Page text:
A systematic review of prognostic factors predicting survival in patients with spinal bone metastases
European Spine Journal , Volume 27 - Issue 4 p. 799- 805
Purpose: For the selection of treatment in patients with spinal bone metastases (SBM), survival estimation plays a crucial role to avoid over- and under-treatment. To aid clinicians in this difficult task, several prediction models have been developed, consisting of many different risk factors. The aim of this systematic review was to identify prognostic factors that are associated with survival in patients with SBM to support development of predictive models. Methods: A systematic review was performed with focus on prognostic factors associated with survival in patients with SBM. Two reviewers independently selected studies for inclusion and assessed the risk of bias. A level of evidence synthesis was performed for each prognostic factor. Inter-observer agreement for the risk of bias assessment was determined by the kappa-statistic. Results: After screening, 142 full-text articles were obtained, of which 22 met the eligibility criteria. A total of 43 different prognostic factors were investigated in the included studies, of which 17 were relevant to pre-treatment survival estimation. The prognostic factors most frequently associated with survival were the primary tumor and the performance status. The prognostic factors most frequently not associated with survival were age, gender, number and location of the SBM and the presence of a pathologic fracture. Conclusions: Prognostication for patients with SBM should be based on an accurate primary tumor classification, combined with a performance score. The benefit of adding other prognostic factors is doubtful.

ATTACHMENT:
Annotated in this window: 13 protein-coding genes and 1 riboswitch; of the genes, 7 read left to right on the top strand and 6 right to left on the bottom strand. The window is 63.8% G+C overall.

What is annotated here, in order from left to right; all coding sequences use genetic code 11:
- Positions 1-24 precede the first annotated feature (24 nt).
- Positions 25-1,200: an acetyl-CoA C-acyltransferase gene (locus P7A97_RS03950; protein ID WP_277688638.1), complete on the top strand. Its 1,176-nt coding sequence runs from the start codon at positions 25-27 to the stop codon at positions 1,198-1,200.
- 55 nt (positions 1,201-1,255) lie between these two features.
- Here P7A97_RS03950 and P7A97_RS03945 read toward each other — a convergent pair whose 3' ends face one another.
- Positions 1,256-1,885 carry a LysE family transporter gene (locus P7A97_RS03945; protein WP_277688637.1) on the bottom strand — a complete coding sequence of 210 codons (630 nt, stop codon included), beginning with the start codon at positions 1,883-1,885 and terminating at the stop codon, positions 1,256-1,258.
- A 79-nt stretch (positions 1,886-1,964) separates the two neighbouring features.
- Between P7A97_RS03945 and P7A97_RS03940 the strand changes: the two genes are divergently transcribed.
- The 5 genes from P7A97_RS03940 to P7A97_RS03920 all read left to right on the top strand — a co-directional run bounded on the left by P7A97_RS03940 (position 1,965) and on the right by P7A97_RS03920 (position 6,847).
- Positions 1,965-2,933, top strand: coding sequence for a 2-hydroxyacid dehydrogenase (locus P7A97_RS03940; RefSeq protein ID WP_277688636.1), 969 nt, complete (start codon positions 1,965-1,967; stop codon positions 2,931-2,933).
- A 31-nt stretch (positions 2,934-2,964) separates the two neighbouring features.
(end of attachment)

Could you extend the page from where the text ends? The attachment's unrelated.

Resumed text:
|Prognostication, Spinal bone metastases, Systematic review|
|European Spine Journal|
Bollen, L. (L.), Jacobs, W.C.H, Van der Linden, Y.M. (Y. M.), Van der Hel, O. (O.), Taal, W, & Dijkstra, P.D.S. (P. D.S.). (2018). A systematic review of prognostic factors predicting survival in patients with spinal bone metastases. European Spine Journal (Vol. 27, pp. 799–805). doi:10.1007/s00586-017-5320-3